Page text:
The Nature of God – Part 1
Oh no! Look at that title! Not a post about religion! Not another gag-inducing diatribe from somebody trying to shove their beliefs down my throat! I’m not gonna read it!
Relax. You don’t have to. You’re free to stop right here and go on your merry way. It’s called “free will”, and I’m all for it. Whenever I find something else that’s interesting to write about, those articles will be right here as always, posted scattershot as usual. This post is one piece of a lengthy series, each part of which will be added now and then.
But why would I even bother posting a series about my personal beliefs here on a travel blog, when the topic itself has selectively become a pariah in our culture, and merely sharing one’s faith is often now viewed the same as force-feeding? Even Dr. Francis Schaeffer, an influential 20th century theologian, noted, “Non-Christians don’t care what you believe.” I suspect that he’s right. After all, people come to this blog merely to find out how just one more ordinary guy is exploring a somewhat unconventional mobile lifestyle, and to find out what he’s seeing or discovering or thinking about along the way: information, quasi-adventures, mishaps, outlooks, and little victories. Why louse up a good thing?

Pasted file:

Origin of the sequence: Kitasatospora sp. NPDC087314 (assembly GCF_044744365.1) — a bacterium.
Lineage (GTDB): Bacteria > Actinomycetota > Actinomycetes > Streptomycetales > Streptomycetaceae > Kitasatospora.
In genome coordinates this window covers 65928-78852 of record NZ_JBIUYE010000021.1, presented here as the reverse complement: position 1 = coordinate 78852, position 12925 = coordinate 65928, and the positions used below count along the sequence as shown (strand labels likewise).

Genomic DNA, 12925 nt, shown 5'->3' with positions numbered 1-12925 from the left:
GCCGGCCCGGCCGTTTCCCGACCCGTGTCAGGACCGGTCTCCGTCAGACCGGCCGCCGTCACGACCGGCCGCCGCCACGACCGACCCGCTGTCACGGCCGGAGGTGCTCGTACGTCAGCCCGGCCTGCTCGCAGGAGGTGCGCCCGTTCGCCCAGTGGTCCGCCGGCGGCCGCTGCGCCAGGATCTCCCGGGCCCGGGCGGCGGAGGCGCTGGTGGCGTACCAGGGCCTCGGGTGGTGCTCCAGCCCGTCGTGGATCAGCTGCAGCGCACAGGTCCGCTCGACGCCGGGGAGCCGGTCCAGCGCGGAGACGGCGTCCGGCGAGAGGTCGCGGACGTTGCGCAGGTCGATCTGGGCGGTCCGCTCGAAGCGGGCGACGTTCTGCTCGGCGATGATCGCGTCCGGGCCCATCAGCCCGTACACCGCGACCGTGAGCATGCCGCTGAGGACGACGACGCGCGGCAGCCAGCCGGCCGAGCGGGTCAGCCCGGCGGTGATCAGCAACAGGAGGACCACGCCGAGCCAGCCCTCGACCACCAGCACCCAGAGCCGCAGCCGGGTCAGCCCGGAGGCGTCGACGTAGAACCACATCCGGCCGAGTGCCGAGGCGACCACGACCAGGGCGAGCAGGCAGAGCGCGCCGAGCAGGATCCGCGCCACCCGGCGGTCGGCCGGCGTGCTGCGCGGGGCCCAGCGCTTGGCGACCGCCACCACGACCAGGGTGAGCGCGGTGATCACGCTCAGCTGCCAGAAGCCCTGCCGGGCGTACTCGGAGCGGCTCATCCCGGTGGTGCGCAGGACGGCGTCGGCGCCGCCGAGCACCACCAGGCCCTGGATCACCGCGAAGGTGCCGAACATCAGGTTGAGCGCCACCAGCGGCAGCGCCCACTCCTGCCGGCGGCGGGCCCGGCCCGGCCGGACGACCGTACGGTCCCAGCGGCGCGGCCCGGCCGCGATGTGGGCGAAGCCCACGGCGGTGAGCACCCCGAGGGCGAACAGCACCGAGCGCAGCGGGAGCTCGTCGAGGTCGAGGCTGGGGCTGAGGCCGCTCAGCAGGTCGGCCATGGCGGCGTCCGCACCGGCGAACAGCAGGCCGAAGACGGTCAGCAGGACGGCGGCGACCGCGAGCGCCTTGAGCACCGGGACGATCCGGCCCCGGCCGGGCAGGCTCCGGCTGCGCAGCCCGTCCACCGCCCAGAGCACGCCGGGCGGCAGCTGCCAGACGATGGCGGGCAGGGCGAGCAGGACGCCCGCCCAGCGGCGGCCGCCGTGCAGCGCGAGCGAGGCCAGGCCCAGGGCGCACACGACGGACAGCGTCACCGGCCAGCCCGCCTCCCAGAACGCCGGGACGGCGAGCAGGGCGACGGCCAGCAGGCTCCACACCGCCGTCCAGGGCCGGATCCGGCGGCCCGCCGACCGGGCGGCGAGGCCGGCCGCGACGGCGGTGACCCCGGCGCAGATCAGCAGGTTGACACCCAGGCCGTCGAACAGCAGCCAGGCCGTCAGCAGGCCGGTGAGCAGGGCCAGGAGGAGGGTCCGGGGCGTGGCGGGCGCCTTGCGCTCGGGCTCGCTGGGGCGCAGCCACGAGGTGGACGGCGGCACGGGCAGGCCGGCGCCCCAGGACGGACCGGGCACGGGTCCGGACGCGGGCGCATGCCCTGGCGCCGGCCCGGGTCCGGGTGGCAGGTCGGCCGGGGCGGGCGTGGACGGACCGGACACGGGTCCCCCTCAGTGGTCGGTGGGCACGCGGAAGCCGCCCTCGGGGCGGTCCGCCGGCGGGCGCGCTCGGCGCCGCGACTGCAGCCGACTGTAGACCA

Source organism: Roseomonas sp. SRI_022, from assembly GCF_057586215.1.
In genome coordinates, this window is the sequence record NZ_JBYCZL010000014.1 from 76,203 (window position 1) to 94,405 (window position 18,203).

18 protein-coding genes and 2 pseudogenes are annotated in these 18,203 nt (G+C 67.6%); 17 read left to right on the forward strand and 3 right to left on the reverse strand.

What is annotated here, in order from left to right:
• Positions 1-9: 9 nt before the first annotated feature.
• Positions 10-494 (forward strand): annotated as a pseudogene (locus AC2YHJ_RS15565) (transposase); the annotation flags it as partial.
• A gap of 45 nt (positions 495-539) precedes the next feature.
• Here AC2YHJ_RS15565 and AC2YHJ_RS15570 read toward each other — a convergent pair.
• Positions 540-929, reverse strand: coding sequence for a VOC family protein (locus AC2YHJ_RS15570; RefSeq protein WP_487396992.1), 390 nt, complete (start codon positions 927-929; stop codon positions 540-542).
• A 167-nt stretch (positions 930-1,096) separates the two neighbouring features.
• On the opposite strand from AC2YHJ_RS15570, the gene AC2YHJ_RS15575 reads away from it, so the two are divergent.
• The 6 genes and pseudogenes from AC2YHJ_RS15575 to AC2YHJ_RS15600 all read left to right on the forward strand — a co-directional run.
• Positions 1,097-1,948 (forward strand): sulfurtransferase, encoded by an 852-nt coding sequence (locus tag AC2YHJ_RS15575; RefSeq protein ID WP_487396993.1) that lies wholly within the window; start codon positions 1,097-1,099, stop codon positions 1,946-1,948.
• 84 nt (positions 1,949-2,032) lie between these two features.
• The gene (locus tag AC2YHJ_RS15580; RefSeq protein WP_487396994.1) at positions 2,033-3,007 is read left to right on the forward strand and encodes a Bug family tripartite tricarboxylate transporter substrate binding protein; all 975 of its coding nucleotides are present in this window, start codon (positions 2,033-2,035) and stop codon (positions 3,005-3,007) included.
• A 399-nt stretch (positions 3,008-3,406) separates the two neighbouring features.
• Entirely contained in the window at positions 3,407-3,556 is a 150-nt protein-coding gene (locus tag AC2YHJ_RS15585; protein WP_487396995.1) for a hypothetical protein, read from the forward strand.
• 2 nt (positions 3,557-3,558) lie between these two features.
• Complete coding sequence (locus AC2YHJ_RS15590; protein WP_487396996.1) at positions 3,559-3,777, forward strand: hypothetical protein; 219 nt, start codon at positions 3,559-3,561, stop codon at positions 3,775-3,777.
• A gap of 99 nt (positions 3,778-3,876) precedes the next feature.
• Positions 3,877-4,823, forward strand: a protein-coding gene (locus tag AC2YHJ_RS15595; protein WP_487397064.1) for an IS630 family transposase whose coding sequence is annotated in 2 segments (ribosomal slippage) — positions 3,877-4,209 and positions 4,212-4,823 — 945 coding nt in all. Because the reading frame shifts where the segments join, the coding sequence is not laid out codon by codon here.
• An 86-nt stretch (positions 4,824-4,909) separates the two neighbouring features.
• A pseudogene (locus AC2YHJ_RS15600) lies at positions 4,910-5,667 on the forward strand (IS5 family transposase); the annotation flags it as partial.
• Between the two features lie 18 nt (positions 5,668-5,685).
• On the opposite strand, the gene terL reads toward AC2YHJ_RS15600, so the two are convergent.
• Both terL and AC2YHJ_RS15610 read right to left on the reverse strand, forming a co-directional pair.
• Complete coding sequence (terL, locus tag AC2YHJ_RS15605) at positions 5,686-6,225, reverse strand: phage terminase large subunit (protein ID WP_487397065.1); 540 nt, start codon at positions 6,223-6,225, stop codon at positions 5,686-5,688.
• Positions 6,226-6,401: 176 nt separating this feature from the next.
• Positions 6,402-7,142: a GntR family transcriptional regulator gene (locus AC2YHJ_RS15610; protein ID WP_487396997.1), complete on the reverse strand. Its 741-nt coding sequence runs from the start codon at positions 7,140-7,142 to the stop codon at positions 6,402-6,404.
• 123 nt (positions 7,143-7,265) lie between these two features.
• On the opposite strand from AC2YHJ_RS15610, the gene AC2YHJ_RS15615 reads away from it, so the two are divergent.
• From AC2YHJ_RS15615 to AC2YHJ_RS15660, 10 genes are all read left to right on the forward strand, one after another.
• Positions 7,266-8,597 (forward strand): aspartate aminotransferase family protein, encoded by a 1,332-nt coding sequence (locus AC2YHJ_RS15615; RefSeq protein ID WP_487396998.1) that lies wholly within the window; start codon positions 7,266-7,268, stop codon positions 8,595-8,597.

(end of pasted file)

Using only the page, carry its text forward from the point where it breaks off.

The answer to that is easy. First, I won’t actually be rummaging through my beliefs as such, the doctrine and dogma of some denomination within the Christian church. That’s not what this series is for. What I personally find interesting are people’s stories – the why and what that happened in their lives to put them where they are now. When they share, I don’t necessarily want them to do nothing but recite the pithy points of their current outlook to me, but instead to describe the why of that outlook – what they observed and felt as each event unfolded and how their reaction to it shaped them. What were their thoughts, and what did they walk away with? Different people react differently to the same circumstantial blessings and hardships. It’s only then that I can properly understand any outlook that someone may present. What you’ll get in this series is as close to the “what happened” as I can muster, with my takeaways from those experiences – brilliant or faulty.